In 2011 Mark Ingram was the only back taken in the first round and it has taken him two seasons to rush for a total of 1,000 yards. In 2010, three running backs went in the first round. Ryan Mathews has had one 1,000-yard season in his 3-year career and has missed 10 games. C.J. Spiller, drafted by Buffalo, did not become a starter until last year when he ran for 1,200-plus yards. The Bills' best back during most of that period was Fred Jackson, who was an undrafted free agent. Jahvid Best was drafted by Detroit in the first round that year also and he is out of football because of concussions.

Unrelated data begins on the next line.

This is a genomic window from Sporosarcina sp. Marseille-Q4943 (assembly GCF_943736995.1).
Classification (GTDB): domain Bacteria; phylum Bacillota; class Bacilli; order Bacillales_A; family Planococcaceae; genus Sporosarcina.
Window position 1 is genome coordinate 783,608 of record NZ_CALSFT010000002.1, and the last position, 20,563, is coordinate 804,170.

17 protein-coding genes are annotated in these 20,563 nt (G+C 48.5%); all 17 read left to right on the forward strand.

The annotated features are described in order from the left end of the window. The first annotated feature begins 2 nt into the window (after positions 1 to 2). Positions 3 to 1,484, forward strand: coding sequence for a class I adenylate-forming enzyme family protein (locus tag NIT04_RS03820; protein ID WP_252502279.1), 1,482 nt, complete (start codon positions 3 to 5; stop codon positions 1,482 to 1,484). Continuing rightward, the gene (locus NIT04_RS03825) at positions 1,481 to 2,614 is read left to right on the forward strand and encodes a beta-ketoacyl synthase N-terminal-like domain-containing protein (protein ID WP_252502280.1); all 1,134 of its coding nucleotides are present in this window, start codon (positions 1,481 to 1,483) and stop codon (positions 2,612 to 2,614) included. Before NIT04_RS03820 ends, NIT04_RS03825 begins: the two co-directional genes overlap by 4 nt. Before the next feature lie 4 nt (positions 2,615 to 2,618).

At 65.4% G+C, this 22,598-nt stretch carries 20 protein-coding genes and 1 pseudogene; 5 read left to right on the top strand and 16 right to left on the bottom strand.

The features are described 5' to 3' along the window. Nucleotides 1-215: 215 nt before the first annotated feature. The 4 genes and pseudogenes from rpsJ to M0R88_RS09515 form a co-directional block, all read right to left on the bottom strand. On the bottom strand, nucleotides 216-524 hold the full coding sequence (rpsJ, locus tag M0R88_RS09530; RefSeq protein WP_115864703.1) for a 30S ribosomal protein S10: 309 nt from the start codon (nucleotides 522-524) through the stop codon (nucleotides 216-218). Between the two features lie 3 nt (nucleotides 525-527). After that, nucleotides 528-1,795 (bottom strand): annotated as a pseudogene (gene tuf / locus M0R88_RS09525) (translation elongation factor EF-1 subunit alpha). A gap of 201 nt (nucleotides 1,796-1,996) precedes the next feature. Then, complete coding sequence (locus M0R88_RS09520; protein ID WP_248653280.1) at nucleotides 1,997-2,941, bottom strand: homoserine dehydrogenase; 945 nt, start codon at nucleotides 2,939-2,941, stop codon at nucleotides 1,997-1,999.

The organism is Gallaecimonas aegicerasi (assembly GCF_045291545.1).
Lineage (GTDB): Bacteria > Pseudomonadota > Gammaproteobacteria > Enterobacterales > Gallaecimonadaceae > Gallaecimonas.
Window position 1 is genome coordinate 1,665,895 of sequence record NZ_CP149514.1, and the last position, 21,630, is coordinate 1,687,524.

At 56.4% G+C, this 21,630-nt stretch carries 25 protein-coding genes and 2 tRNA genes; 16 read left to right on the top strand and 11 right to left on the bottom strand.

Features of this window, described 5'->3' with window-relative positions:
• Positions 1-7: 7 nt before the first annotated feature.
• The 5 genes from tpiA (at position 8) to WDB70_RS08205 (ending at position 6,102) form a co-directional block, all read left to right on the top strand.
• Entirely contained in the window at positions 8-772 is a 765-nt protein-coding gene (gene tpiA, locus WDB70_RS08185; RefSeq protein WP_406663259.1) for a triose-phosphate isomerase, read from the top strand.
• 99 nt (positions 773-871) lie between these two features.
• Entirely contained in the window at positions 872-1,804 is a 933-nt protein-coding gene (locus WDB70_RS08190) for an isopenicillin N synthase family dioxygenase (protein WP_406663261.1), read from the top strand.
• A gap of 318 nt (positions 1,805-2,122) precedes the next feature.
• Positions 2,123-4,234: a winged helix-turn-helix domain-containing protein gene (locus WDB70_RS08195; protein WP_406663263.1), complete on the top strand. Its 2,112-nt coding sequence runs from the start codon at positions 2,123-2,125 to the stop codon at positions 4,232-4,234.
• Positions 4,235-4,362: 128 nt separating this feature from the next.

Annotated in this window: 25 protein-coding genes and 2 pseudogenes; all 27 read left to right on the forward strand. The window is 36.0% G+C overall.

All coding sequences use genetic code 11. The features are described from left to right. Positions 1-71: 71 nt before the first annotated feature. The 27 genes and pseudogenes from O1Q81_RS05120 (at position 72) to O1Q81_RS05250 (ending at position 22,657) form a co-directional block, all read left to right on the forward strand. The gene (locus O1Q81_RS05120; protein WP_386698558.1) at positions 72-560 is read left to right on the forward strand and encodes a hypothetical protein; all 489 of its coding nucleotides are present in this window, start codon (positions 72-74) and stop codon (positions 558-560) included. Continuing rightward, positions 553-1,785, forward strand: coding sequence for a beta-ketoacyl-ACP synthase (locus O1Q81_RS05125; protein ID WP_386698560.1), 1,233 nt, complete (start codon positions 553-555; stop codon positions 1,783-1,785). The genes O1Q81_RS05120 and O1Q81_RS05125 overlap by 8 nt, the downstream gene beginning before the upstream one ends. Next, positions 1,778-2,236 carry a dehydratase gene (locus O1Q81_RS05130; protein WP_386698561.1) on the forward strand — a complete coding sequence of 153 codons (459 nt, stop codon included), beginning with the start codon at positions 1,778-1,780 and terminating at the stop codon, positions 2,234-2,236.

The year 2009 saw three running backs drafted in the first round (Knowshon Moreno, Donald Brown and Beanie Wells). Moreno had a strong rookie year but has done little since. The others have been journeymen with Wells currently being a free agent. The best back drafted that year was the Eagles' Shady McCoy, who went late in the 2nd round.

In 2008, three backs were again drafted in the first round with Oakland’s Darren McFadden going fourth overall. At No. 23, Rashard Mendenhall went to Pittsburgh and Tennessee selected Chris Johnson at No. 24. Mendenhall has been up and down, Johnson has had an excellent career but the two most consistent overall backs drafted in ’08 were Ray Rice and Matt Forte. Both went in the 2nd round. The 3rd round that year also saw Kansas City draft Jamaal Charles, who has had some great years because of his explosive speed.